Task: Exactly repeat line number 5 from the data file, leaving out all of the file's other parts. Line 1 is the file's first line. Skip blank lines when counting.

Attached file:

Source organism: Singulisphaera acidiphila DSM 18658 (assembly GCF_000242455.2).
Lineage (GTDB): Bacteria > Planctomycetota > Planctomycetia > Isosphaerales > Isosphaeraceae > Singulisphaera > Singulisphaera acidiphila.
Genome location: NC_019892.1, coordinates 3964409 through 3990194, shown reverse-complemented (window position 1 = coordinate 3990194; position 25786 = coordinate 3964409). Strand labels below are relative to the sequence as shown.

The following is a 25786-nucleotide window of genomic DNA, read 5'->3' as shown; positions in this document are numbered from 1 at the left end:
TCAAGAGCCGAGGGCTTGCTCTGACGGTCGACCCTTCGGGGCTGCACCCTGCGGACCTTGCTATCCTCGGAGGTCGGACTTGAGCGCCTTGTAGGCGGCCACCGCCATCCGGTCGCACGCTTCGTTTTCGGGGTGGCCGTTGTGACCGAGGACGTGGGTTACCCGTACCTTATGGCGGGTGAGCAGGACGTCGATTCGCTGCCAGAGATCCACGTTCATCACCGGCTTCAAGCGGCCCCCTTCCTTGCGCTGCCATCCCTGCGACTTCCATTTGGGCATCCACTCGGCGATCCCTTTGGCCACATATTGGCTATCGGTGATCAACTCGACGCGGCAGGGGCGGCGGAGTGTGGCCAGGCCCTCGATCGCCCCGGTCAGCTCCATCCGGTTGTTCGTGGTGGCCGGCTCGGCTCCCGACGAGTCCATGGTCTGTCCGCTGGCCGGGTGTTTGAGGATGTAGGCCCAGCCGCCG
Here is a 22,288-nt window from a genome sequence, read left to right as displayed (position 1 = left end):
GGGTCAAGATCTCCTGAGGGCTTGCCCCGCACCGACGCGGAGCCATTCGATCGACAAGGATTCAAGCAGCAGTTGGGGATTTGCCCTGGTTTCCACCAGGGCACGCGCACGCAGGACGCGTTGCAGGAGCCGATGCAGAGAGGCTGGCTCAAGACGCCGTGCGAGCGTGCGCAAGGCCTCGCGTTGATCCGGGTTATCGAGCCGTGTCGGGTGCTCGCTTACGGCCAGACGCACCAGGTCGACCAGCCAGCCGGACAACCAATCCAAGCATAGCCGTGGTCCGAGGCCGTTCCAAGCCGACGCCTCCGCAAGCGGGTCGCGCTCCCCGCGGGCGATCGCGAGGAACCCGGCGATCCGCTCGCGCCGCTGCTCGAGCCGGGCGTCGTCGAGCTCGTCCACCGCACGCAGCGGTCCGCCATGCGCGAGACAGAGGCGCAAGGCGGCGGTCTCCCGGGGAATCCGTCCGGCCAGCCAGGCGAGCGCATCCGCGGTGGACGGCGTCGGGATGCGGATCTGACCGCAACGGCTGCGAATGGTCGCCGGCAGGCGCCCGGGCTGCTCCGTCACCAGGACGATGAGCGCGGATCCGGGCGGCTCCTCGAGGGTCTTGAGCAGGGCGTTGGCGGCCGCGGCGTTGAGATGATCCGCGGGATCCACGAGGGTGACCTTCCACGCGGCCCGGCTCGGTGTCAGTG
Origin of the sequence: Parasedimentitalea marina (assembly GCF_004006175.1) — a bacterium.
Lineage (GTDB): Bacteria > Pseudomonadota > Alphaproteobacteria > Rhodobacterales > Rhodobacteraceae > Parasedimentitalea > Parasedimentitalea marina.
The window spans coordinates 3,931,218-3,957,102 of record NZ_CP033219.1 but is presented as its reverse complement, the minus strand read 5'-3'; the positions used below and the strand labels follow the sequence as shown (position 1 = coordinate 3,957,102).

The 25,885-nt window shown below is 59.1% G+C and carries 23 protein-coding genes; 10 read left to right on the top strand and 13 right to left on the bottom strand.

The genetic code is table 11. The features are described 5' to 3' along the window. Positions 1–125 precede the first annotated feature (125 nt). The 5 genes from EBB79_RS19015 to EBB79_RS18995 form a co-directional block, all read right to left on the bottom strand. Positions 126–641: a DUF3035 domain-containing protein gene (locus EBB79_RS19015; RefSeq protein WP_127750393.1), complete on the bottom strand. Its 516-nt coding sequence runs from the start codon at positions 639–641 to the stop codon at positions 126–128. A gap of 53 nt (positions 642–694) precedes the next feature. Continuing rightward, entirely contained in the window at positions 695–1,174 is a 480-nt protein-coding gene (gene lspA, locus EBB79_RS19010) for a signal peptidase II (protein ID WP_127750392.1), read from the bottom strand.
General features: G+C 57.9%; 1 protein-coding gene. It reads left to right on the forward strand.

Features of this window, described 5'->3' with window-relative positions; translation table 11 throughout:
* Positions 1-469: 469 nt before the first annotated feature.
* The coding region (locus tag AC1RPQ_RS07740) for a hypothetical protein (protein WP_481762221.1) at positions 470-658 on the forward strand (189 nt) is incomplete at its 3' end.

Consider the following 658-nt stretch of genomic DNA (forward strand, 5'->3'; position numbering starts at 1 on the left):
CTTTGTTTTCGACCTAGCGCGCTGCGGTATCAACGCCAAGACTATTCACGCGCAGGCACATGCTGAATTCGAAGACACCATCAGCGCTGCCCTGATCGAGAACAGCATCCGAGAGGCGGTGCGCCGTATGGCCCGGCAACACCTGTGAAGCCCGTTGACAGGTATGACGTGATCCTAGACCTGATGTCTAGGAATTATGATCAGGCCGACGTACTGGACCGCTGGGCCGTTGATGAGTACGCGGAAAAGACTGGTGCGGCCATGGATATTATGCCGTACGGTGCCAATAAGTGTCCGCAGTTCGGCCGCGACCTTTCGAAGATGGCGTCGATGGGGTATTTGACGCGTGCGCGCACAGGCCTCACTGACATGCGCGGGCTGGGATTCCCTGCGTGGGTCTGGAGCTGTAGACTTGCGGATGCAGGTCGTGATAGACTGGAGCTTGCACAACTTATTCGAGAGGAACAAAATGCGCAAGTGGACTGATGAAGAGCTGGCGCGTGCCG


TCAAGAGCCGAGGGCTTGCTCTGACGGTCGACCCTTCGGGGCTGCACCCTGCGGACCTTGCTATCCTCGGAGGTCGGACTTGAGCGCCTTGTAGGCGGCCACCGCCATCCGGTCGCACGCTTCGTTTTCGGGGTGGCCGTTGTGACCGAGGACGTGGGTTACCCGTACCTTATGGCGGGTGAGCAGGACGTCGATTCGCTGCCAGAGATCCACGTTCATCACCGGCTTCAAGCGGCCCCCTTCCTTGCGCTGCCATCCCTGCGACTTCCATTTGGGCATCCACTCGGCGATCCCTTTGGCCACATATTGGCTATCGGTGATCAACTCGACGCGGCAGGGGCGGCGGAGTGTGGCCAGGCCCTCGATCGCCCCGGTCAGCTCCATCCGGTTGTTCGTGGTGGCCGGCTCGGCTCCCGACGAGTCCATGGTCTGTCCGCTGGCCGGGTGTTTGAGGATGTAGGCCCAGCCGCCG